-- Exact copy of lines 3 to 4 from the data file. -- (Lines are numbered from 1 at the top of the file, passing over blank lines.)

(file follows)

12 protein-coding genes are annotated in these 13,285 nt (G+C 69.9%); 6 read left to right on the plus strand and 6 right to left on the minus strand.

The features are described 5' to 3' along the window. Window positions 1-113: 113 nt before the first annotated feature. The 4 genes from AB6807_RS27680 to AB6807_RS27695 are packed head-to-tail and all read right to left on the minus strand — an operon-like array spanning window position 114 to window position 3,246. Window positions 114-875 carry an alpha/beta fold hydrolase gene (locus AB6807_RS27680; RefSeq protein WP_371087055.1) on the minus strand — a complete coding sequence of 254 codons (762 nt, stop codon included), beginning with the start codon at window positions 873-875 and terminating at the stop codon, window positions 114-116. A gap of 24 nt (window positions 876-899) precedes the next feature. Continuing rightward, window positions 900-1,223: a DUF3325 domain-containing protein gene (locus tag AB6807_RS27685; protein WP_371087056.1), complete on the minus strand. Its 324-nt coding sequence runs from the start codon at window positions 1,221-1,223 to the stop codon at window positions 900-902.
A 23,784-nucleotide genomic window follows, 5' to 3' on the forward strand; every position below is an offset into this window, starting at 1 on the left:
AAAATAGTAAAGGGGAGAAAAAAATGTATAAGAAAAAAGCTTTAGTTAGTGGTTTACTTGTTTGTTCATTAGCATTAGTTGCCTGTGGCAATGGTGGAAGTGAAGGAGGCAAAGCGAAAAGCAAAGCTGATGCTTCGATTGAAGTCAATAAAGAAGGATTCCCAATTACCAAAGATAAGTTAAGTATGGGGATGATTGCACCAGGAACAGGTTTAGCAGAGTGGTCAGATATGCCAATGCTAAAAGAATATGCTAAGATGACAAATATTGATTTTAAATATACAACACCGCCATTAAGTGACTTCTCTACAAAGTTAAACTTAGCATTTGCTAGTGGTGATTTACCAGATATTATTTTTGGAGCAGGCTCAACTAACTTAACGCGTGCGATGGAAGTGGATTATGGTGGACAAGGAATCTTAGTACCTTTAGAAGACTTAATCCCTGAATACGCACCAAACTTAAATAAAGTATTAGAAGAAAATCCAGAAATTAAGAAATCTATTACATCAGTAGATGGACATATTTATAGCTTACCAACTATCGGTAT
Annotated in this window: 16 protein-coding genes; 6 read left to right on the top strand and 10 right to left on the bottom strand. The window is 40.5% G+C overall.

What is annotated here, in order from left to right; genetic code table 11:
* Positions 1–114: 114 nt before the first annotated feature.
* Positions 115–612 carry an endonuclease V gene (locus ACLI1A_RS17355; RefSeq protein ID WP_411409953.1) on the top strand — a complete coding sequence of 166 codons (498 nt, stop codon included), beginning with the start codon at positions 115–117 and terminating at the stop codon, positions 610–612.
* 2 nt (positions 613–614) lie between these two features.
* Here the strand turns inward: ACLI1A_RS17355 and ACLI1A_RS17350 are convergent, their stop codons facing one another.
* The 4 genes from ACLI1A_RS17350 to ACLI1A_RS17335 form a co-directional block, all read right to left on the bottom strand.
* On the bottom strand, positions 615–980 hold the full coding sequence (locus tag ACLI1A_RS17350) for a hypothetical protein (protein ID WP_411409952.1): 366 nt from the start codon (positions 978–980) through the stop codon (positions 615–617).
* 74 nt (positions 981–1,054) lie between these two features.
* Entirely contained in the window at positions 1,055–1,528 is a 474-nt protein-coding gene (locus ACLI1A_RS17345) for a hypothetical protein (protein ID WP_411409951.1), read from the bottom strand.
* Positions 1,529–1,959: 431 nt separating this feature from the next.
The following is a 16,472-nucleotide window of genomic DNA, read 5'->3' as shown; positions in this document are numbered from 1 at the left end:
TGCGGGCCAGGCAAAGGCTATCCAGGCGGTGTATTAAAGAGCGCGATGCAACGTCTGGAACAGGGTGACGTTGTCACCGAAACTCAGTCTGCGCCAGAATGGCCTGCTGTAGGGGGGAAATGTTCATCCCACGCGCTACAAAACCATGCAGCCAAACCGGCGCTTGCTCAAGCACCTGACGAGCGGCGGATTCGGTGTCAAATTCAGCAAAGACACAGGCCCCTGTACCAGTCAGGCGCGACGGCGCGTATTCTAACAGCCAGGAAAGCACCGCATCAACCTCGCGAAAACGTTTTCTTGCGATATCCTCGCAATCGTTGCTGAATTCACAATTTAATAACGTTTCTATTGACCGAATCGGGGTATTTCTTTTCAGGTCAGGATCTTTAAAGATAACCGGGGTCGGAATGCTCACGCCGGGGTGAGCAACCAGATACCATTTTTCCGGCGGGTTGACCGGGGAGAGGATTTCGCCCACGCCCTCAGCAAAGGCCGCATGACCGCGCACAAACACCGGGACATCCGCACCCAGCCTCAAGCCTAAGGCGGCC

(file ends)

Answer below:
A 23,784-nucleotide genomic window follows, 5' to 3' on the forward strand; every position below is an offset into this window, starting at 1 on the left:
AAAATAGTAAAGGGGAGAAAAAAATGTATAAGAAAAAAGCTTTAGTTAGTGGTTTACTTGTTTGTTCATTAGCATTAGTTGCCTGTGGCAATGGTGGAAGTGAAGGAGGCAAAGCGAAAAGCAAAGCTGATGCTTCGATTGAAGTCAATAAAGAAGGATTCCCAATTACCAAAGATAAGTTAAGTATGGGGATGATTGCACCAGGAACAGGTTTAGCAGAGTGGTCAGATATGCCAATGCTAAAAGAATATGCTAAGATGACAAATATTGATTTTAAATATACAACACCGCCATTAAGTGACTTCTCTACAAAGTTAAACTTAGCATTTGCTAGTGGTGATTTACCAGATATTATTTTTGGAGCAGGCTCAACTAACTTAACGCGTGCGATGGAAGTGGATTATGGTGGACAAGGAATCTTAGTACCTTTAGAAGACTTAATCCCTGAATACGCACCAAACTTAAATAAAGTATTAGAAGAAAATCCAGAAATTAAGAAATCTATTACATCAGTAGATGGACATATTTATAGCTTACCAACTATCGGTAT